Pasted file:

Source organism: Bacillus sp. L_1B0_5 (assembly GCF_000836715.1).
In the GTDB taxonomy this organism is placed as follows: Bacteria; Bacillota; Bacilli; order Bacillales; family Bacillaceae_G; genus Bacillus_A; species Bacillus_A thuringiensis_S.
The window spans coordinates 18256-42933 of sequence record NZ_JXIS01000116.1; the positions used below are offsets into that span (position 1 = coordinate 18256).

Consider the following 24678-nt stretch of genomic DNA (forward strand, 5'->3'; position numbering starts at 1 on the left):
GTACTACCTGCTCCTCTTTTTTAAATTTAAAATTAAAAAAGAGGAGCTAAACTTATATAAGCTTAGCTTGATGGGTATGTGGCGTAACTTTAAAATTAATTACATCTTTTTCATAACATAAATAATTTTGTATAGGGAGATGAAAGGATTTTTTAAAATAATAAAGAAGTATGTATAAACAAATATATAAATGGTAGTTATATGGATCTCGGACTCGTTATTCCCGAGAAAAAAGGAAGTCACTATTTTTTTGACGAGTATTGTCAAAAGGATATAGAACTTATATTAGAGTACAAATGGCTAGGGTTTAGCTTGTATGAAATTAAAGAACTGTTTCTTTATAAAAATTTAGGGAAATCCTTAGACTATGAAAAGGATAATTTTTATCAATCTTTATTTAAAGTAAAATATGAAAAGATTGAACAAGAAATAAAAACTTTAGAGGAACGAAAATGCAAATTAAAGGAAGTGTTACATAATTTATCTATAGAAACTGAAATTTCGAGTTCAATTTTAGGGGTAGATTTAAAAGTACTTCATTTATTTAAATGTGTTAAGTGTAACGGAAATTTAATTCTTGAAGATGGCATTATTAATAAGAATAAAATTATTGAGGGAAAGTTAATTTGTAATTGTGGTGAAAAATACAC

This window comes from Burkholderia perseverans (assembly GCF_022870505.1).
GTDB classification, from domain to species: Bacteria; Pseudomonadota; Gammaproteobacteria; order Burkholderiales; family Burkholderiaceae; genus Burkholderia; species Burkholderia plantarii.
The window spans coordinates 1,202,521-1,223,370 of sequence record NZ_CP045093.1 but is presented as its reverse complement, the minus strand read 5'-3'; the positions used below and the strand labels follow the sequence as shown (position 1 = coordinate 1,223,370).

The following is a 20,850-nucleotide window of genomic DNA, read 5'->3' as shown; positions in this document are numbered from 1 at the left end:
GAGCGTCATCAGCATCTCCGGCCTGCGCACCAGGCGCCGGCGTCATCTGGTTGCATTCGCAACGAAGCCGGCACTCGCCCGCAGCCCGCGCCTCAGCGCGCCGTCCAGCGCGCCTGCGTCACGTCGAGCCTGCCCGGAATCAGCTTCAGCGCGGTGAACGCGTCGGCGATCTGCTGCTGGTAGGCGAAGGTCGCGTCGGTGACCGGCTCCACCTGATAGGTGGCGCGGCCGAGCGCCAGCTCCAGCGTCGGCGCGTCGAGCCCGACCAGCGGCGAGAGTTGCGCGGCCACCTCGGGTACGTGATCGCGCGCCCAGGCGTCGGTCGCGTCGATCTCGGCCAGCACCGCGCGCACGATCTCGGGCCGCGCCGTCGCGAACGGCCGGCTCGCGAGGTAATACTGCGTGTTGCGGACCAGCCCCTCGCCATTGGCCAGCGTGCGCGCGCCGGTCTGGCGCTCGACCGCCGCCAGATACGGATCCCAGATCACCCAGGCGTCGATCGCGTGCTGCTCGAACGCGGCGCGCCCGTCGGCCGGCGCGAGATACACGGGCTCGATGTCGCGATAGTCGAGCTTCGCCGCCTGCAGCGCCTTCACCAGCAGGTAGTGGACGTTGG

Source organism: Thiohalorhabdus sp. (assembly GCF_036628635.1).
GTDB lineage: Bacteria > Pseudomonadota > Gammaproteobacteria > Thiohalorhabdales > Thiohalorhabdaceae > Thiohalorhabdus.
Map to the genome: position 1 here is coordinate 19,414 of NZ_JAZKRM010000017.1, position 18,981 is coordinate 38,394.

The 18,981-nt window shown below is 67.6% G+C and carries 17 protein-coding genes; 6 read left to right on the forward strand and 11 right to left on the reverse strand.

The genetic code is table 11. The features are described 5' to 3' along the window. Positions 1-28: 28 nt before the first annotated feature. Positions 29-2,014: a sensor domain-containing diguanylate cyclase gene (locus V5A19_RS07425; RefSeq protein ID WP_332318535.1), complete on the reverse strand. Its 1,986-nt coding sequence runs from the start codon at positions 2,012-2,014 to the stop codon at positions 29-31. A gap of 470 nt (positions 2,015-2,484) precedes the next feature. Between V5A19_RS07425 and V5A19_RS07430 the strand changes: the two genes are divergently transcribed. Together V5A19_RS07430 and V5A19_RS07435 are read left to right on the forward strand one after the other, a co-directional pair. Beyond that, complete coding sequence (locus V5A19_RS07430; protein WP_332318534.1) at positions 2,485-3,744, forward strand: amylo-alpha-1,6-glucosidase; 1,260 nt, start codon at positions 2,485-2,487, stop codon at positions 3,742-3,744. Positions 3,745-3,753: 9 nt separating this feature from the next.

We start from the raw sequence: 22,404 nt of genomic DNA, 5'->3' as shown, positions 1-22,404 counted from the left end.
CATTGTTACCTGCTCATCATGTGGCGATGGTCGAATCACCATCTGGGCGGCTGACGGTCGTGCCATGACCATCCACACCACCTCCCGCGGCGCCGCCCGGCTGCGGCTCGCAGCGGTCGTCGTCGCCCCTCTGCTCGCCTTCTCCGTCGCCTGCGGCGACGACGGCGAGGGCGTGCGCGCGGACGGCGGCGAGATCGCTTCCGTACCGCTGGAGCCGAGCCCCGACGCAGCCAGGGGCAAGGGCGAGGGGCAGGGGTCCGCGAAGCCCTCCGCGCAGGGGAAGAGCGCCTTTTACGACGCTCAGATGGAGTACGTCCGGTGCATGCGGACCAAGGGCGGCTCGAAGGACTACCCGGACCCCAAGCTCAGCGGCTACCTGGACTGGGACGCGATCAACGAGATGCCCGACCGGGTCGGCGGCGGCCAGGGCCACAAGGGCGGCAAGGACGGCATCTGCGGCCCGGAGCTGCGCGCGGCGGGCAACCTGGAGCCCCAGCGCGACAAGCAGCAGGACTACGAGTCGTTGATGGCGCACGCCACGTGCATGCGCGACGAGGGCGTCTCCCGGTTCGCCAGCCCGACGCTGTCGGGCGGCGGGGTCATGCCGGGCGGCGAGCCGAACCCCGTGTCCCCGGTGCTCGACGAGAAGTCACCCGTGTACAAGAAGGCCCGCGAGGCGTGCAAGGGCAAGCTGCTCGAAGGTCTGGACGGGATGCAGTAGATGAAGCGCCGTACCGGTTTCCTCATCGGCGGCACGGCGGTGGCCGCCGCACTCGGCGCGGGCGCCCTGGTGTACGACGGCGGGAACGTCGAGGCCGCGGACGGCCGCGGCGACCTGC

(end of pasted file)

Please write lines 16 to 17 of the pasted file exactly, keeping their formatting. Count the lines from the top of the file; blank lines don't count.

We start from the raw sequence: 22,404 nt of genomic DNA, 5'->3' as shown, positions 1-22,404 counted from the left end.
CATTGTTACCTGCTCATCATGTGGCGATGGTCGAATCACCATCTGGGCGGCTGACGGTCGTGCCATGACCATCCACACCACCTCCCGCGGCGCCGCCCGGCTGCGGCTCGCAGCGGTCGTCGTCGCCCCTCTGCTCGCCTTCTCCGTCGCCTGCGGCGACGACGGCGAGGGCGTGCGCGCGGACGGCGGCGAGATCGCTTCCGTACCGCTGGAGCCGAGCCCCGACGCAGCCAGGGGCAAGGGCGAGGGGCAGGGGTCCGCGAAGCCCTCCGCGCAGGGGAAGAGCGCCTTTTACGACGCTCAGATGGAGTACGTCCGGTGCATGCGGACCAAGGGCGGCTCGAAGGACTACCCGGACCCCAAGCTCAGCGGCTACCTGGACTGGGACGCGATCAACGAGATGCCCGACCGGGTCGGCGGCGGCCAGGGCCACAAGGGCGGCAAGGACGGCATCTGCGGCCCGGAGCTGCGCGCGGCGGGCAACCTGGAGCCCCAGCGCGACAAGCAGCAGGACTACGAGTCGTTGATGGCGCACGCCACGTGCATGCGCGACGAGGGCGTCTCCCGGTTCGCCAGCCCGACGCTGTCGGGCGGCGGGGTCATGCCGGGCGGCGAGCCGAACCCCGTGTCCCCGGTGCTCGACGAGAAGTCACCCGTGTACAAGAAGGCCCGCGAGGCGTGCAAGGGCAAGCTGCTCGAAGGTCTGGACGGGATGCAGTAGATGAAGCGCCGTACCGGTTTCCTCATCGGCGGCACGGCGGTGGCCGCCGCACTCGGCGCGGGCGCCCTGGTGTACGACGGCGGGAACGTCGAGGCCGCGGACGGCCGCGGCGACCTGC